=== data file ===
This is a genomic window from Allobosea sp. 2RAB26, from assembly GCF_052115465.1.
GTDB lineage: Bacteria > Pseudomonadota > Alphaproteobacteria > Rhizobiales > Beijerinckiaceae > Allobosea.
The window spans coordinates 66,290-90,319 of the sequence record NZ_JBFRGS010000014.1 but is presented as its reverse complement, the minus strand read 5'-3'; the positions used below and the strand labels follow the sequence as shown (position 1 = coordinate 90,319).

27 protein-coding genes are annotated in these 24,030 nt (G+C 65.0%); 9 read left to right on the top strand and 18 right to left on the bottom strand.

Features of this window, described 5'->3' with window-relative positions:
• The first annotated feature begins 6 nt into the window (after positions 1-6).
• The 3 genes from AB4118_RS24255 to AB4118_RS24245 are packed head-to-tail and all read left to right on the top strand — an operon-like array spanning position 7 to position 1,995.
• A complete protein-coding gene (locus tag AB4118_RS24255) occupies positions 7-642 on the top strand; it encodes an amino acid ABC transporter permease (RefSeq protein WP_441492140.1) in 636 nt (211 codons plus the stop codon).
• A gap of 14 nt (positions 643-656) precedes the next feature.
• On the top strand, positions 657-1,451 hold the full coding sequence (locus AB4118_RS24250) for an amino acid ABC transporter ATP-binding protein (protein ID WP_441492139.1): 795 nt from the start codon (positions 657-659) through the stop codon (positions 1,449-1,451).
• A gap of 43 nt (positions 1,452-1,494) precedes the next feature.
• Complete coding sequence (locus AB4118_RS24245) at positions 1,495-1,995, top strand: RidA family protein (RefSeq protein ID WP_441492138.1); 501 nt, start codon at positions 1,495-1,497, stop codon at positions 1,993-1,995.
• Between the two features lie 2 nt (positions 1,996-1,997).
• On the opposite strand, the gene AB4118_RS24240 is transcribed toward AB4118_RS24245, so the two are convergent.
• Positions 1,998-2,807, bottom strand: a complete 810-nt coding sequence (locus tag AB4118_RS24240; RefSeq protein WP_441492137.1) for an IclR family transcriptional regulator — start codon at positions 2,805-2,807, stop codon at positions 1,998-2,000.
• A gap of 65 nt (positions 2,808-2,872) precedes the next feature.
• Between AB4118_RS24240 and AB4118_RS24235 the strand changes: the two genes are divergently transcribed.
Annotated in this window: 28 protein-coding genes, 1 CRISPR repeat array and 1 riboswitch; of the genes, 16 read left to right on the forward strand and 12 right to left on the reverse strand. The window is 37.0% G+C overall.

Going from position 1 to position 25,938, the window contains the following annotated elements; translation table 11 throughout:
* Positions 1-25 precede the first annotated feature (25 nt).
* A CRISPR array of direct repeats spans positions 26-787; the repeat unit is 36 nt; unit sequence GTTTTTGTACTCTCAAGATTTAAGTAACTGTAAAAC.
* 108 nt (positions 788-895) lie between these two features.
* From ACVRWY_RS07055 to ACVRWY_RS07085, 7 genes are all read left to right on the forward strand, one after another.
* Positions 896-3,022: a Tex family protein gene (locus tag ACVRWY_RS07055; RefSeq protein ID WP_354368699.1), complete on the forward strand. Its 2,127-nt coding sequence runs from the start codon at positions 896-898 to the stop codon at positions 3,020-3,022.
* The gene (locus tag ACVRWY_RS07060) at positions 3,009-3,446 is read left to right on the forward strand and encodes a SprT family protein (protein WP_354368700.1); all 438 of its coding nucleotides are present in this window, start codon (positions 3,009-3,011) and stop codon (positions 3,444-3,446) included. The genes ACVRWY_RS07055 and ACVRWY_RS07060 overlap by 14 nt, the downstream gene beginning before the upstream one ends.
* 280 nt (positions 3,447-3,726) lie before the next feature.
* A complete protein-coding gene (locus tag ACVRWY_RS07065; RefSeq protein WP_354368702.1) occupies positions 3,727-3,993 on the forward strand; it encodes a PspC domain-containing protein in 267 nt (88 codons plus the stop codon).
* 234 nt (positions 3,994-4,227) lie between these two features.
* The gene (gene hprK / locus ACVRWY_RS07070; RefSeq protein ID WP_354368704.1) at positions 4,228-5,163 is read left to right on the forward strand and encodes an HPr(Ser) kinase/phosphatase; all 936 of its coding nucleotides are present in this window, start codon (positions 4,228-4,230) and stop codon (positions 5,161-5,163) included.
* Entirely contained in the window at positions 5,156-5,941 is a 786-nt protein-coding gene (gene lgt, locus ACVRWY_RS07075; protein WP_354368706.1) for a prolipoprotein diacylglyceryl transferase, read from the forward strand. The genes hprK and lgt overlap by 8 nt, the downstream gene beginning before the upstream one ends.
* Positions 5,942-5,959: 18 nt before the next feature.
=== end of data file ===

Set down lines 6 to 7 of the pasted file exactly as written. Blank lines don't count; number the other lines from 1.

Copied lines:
• The first annotated feature begins 6 nt into the window (after positions 1-6).
• The 3 genes from AB4118_RS24255 to AB4118_RS24245 are packed head-to-tail and all read left to right on the top strand — an operon-like array spanning position 7 to position 1,995.